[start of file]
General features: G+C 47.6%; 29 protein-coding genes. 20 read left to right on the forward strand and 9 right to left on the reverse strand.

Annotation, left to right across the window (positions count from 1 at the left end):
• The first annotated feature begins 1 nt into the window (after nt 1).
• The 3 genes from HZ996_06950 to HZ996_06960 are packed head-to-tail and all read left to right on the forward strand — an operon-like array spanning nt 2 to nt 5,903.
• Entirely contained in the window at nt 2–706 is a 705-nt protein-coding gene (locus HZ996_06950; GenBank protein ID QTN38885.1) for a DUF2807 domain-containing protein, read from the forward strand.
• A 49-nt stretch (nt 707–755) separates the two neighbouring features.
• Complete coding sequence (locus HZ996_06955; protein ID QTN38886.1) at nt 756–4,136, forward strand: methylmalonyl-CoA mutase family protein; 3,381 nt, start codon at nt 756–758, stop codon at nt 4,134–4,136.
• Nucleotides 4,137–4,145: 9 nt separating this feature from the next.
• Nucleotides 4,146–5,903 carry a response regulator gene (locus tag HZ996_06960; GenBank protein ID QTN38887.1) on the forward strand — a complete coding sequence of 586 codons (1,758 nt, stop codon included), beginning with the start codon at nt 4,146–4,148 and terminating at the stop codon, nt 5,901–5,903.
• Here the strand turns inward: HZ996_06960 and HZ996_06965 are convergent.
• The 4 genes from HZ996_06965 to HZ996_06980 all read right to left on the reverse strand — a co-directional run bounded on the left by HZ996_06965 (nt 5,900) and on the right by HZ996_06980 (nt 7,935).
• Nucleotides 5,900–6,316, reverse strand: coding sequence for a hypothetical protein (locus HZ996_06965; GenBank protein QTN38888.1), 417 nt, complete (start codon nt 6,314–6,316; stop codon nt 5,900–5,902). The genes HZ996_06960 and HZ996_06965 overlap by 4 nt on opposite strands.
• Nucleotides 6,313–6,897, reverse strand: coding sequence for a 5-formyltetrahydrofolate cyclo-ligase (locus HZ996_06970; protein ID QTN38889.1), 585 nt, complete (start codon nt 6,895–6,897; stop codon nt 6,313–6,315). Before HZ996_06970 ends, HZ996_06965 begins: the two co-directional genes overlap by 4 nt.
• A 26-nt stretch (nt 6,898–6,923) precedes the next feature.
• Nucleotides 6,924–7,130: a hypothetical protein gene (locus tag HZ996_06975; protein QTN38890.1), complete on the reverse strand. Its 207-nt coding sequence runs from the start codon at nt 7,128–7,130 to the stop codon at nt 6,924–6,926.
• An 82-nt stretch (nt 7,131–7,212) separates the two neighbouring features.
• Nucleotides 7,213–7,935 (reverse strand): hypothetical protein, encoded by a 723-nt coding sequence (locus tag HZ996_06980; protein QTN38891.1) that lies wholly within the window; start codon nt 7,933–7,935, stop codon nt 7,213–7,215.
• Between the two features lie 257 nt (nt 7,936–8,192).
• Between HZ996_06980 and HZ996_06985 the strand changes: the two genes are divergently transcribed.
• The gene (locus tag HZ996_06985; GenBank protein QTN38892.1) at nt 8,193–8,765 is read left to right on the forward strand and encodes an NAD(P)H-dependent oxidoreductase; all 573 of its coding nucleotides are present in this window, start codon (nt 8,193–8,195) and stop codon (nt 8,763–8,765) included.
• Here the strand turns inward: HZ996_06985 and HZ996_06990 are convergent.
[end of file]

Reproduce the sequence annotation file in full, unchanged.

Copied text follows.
General features: G+C 47.6%; 29 protein-coding genes. 20 read left to right on the forward strand and 9 right to left on the reverse strand.

Annotation, left to right across the window (positions count from 1 at the left end):
• The first annotated feature begins 1 nt into the window (after nt 1).
• The 3 genes from HZ996_06950 to HZ996_06960 are packed head-to-tail and all read left to right on the forward strand — an operon-like array spanning nt 2 to nt 5,903.
• Entirely contained in the window at nt 2–706 is a 705-nt protein-coding gene (locus HZ996_06950; GenBank protein ID QTN38885.1) for a DUF2807 domain-containing protein, read from the forward strand.
• A 49-nt stretch (nt 707–755) separates the two neighbouring features.
• Complete coding sequence (locus HZ996_06955; protein ID QTN38886.1) at nt 756–4,136, forward strand: methylmalonyl-CoA mutase family protein; 3,381 nt, start codon at nt 756–758, stop codon at nt 4,134–4,136.
• Nucleotides 4,137–4,145: 9 nt separating this feature from the next.
• Nucleotides 4,146–5,903 carry a response regulator gene (locus tag HZ996_06960; GenBank protein ID QTN38887.1) on the forward strand — a complete coding sequence of 586 codons (1,758 nt, stop codon included), beginning with the start codon at nt 4,146–4,148 and terminating at the stop codon, nt 5,901–5,903.
• Here the strand turns inward: HZ996_06960 and HZ996_06965 are convergent.
• The 4 genes from HZ996_06965 to HZ996_06980 all read right to left on the reverse strand — a co-directional run bounded on the left by HZ996_06965 (nt 5,900) and on the right by HZ996_06980 (nt 7,935).
• Nucleotides 5,900–6,316, reverse strand: coding sequence for a hypothetical protein (locus HZ996_06965; GenBank protein QTN38888.1), 417 nt, complete (start codon nt 6,314–6,316; stop codon nt 5,900–5,902). The genes HZ996_06960 and HZ996_06965 overlap by 4 nt on opposite strands.
• Nucleotides 6,313–6,897, reverse strand: coding sequence for a 5-formyltetrahydrofolate cyclo-ligase (locus HZ996_06970; protein ID QTN38889.1), 585 nt, complete (start codon nt 6,895–6,897; stop codon nt 6,313–6,315). Before HZ996_06970 ends, HZ996_06965 begins: the two co-directional genes overlap by 4 nt.
• A 26-nt stretch (nt 6,898–6,923) precedes the next feature.
• Nucleotides 6,924–7,130: a hypothetical protein gene (locus tag HZ996_06975; protein QTN38890.1), complete on the reverse strand. Its 207-nt coding sequence runs from the start codon at nt 7,128–7,130 to the stop codon at nt 6,924–6,926.
• An 82-nt stretch (nt 7,131–7,212) separates the two neighbouring features.
• Nucleotides 7,213–7,935 (reverse strand): hypothetical protein, encoded by a 723-nt coding sequence (locus tag HZ996_06980; protein QTN38891.1) that lies wholly within the window; start codon nt 7,933–7,935, stop codon nt 7,213–7,215.
• Between the two features lie 257 nt (nt 7,936–8,192).
• Between HZ996_06980 and HZ996_06985 the strand changes: the two genes are divergently transcribed.
• The gene (locus tag HZ996_06985; GenBank protein QTN38892.1) at nt 8,193–8,765 is read left to right on the forward strand and encodes an NAD(P)H-dependent oxidoreductase; all 573 of its coding nucleotides are present in this window, start codon (nt 8,193–8,195) and stop codon (nt 8,763–8,765) included.
• Here the strand turns inward: HZ996_06985 and HZ996_06990 are convergent.